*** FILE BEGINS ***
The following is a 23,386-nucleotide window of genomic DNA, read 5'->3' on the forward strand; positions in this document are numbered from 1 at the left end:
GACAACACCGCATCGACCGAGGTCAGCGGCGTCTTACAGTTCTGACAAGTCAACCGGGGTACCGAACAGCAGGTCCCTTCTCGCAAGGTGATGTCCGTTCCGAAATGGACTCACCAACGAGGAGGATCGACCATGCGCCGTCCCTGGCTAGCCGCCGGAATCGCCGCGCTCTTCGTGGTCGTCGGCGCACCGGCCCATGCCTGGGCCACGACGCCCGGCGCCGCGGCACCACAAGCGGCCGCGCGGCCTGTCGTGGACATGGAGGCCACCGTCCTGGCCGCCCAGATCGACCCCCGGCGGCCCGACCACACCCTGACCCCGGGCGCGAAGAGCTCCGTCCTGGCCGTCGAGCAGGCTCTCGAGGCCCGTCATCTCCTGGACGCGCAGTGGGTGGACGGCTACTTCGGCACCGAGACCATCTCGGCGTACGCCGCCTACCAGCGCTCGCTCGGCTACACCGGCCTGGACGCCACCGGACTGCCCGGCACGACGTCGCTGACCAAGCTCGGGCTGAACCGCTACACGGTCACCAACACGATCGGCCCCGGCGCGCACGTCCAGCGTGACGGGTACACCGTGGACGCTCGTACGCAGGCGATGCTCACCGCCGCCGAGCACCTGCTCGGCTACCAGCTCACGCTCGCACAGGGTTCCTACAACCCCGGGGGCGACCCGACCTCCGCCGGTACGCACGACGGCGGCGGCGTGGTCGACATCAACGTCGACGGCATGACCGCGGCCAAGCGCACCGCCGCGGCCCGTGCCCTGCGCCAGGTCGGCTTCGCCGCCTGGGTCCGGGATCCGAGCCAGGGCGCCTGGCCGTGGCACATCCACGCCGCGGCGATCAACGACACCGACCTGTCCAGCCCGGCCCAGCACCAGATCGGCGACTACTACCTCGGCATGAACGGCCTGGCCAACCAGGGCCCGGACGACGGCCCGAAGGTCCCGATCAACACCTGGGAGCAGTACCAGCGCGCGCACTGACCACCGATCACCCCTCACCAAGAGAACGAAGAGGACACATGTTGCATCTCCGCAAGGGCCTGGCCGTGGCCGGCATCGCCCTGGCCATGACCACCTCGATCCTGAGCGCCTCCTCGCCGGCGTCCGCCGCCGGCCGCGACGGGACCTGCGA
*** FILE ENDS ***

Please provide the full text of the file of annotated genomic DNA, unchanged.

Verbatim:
The following is a 23,386-nucleotide window of genomic DNA, read 5'->3' on the forward strand; positions in this document are numbered from 1 at the left end:
GACAACACCGCATCGACCGAGGTCAGCGGCGTCTTACAGTTCTGACAAGTCAACCGGGGTACCGAACAGCAGGTCCCTTCTCGCAAGGTGATGTCCGTTCCGAAATGGACTCACCAACGAGGAGGATCGACCATGCGCCGTCCCTGGCTAGCCGCCGGAATCGCCGCGCTCTTCGTGGTCGTCGGCGCACCGGCCCATGCCTGGGCCACGACGCCCGGCGCCGCGGCACCACAAGCGGCCGCGCGGCCTGTCGTGGACATGGAGGCCACCGTCCTGGCCGCCCAGATCGACCCCCGGCGGCCCGACCACACCCTGACCCCGGGCGCGAAGAGCTCCGTCCTGGCCGTCGAGCAGGCTCTCGAGGCCCGTCATCTCCTGGACGCGCAGTGGGTGGACGGCTACTTCGGCACCGAGACCATCTCGGCGTACGCCGCCTACCAGCGCTCGCTCGGCTACACCGGCCTGGACGCCACCGGACTGCCCGGCACGACGTCGCTGACCAAGCTCGGGCTGAACCGCTACACGGTCACCAACACGATCGGCCCCGGCGCGCACGTCCAGCGTGACGGGTACACCGTGGACGCTCGTACGCAGGCGATGCTCACCGCCGCCGAGCACCTGCTCGGCTACCAGCTCACGCTCGCACAGGGTTCCTACAACCCCGGGGGCGACCCGACCTCCGCCGGTACGCACGACGGCGGCGGCGTGGTCGACATCAACGTCGACGGCATGACCGCGGCCAAGCGCACCGCCGCGGCCCGTGCCCTGCGCCAGGTCGGCTTCGCCGCCTGGGTCCGGGATCCGAGCCAGGGCGCCTGGCCGTGGCACATCCACGCCGCGGCGATCAACGACACCGACCTGTCCAGCCCGGCCCAGCACCAGATCGGCGACTACTACCTCGGCATGAACGGCCTGGCCAACCAGGGCCCGGACGACGGCCCGAAGGTCCCGATCAACACCTGGGAGCAGTACCAGCGCGCGCACTGACCACCGATCACCCCTCACCAAGAGAACGAAGAGGACACATGTTGCATCTCCGCAAGGGCCTGGCCGTGGCCGGCATCGCCCTGGCCATGACCACCTCGATCCTGAGCGCCTCCTCGCCGGCGTCCGCCGCCGGCCGCGACGGGACCTGCGA